The New Year has just begun, but more Windows 10 bugs have surfaced. This time, Microsoft disabled the built-in administrator accounts, caused problems with FLAC audio, and corrupted the new sandbox feature along with the Windows Defender Application Guard.
No administrator for you
Most users did not enable the built-in feature By default, an administrator account is disabled in Windows 1
Anyone who chooses to activate is likely to expect this. It will still be there after the upgrade. However, if you update from the April 2018 update to the October 2018 update, the built-in administrator account will automatically be disabled if you have both the built-in administrator account and another administrator account enabled.
If you delete your local administrator account, you can do not gain administrator privileges for your PC. According to Microsoft, a patch is planned for sometime in January.
Where are my FLACing metadata?
According to MSPoweruser, FLAC support in the April 2018 update was already partially disrupted. But only rating music and editing metadata was flawed. You could still hear your music.
An update to October 2018 also stops this. After the upgrade, metadata for FLAC files is truncated or truncated. When you try to listen to a FLAC file in Groove Music or Windows Media Player, the first minute of the title is skipped.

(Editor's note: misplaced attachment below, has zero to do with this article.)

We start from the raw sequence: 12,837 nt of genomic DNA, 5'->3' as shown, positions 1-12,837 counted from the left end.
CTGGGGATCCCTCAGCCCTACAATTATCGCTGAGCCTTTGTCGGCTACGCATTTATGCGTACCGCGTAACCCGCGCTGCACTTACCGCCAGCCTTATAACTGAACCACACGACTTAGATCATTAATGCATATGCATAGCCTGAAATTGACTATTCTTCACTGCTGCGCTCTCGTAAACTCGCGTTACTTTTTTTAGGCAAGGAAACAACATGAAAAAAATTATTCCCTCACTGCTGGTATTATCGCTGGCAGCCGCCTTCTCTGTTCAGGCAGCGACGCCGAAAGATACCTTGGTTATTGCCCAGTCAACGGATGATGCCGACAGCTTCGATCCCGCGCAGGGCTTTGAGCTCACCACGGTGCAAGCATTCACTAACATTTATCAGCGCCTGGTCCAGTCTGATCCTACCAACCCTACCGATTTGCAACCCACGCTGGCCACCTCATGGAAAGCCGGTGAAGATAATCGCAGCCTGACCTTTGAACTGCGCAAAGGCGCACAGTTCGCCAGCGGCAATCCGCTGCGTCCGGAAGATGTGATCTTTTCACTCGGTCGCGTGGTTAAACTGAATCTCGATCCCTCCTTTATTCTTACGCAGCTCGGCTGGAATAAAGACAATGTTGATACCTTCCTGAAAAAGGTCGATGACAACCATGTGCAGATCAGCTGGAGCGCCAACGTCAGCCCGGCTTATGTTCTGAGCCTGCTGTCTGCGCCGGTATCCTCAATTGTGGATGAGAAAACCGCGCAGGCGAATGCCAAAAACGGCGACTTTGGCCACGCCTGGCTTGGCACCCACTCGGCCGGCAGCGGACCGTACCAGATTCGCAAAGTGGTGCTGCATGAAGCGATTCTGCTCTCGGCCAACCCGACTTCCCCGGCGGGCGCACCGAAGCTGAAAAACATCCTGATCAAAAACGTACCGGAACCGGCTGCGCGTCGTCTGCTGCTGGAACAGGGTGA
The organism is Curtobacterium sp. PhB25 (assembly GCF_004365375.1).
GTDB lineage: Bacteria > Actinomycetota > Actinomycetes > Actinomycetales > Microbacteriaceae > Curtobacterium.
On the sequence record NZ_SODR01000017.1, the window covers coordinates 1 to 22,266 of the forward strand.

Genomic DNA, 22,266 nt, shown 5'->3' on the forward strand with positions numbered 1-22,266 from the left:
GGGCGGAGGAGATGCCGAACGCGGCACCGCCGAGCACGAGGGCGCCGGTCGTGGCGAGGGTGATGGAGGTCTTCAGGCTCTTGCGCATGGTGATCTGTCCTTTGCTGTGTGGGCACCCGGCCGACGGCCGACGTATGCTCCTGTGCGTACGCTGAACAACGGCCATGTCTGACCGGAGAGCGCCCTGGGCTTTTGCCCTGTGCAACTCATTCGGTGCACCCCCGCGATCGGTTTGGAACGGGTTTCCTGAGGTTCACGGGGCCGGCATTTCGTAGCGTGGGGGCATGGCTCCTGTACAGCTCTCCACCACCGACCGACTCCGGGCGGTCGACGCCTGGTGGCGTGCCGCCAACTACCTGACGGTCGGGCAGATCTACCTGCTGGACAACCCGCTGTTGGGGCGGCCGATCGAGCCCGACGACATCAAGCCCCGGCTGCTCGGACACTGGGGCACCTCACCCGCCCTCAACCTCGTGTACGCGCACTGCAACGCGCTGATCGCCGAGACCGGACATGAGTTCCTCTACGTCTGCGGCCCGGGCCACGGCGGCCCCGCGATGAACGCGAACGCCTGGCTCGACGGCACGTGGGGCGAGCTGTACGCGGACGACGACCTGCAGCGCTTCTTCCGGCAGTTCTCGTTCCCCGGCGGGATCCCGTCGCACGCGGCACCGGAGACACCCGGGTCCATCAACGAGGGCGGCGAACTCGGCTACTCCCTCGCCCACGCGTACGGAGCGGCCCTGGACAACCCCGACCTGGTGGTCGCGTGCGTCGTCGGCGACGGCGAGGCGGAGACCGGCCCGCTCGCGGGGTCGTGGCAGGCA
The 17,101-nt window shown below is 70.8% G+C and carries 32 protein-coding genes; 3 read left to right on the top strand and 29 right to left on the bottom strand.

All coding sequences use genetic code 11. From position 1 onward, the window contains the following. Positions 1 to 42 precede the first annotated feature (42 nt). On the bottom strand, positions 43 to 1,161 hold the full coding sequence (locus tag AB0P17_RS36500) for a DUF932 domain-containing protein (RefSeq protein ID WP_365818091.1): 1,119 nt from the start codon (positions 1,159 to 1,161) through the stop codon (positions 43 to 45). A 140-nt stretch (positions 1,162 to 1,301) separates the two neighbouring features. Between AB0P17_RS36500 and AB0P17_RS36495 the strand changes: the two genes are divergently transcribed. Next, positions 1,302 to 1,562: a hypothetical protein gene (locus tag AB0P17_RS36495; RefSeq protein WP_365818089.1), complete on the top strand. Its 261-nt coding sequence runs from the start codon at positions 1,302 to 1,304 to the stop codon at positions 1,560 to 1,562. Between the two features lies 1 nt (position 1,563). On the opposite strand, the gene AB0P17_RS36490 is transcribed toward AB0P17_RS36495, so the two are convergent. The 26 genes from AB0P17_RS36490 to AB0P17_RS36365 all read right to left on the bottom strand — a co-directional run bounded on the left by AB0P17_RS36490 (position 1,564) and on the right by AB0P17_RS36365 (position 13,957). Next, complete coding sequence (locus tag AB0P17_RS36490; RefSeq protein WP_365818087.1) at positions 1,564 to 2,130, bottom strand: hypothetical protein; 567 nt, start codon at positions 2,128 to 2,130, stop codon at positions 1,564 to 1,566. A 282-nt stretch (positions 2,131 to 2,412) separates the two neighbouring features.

The good news is that this seems to be resolved in an insider build. The bad news is that the update was not released in the October update and this is not listed as a known issue. It's hard to say when this will be fixed.
Sandbox and Application Guard Break
We really like the new sandbox feature in the latest insider build. And Application Guard is a useful security feature if you also want a locked browser.
As MSPoweruser and Windows Central have already mentioned, trust in container technology has both stalled in the same update. Microsoft has acknowledged that the cumulative update KB4483214 completely interferes with both features. It is said that the only workaround is to uninstall the update. However, you may not want to do this because KB4483214 fixes a zero-day exploit on Internet Explorer.
It seems to be very difficult to patch Internet Explorer, especially since the update has also caused boot errors for some Lenovo laptops. So if you do not use Internet Explorer – and you should not use it anyway – you can safely uninstall this update and get those security features back.
Maybe the only good news here is that it's much more minor than in the past. However, this shows that Microsoft needs to slow down and test more than treat normal users as experimental guinea pigs.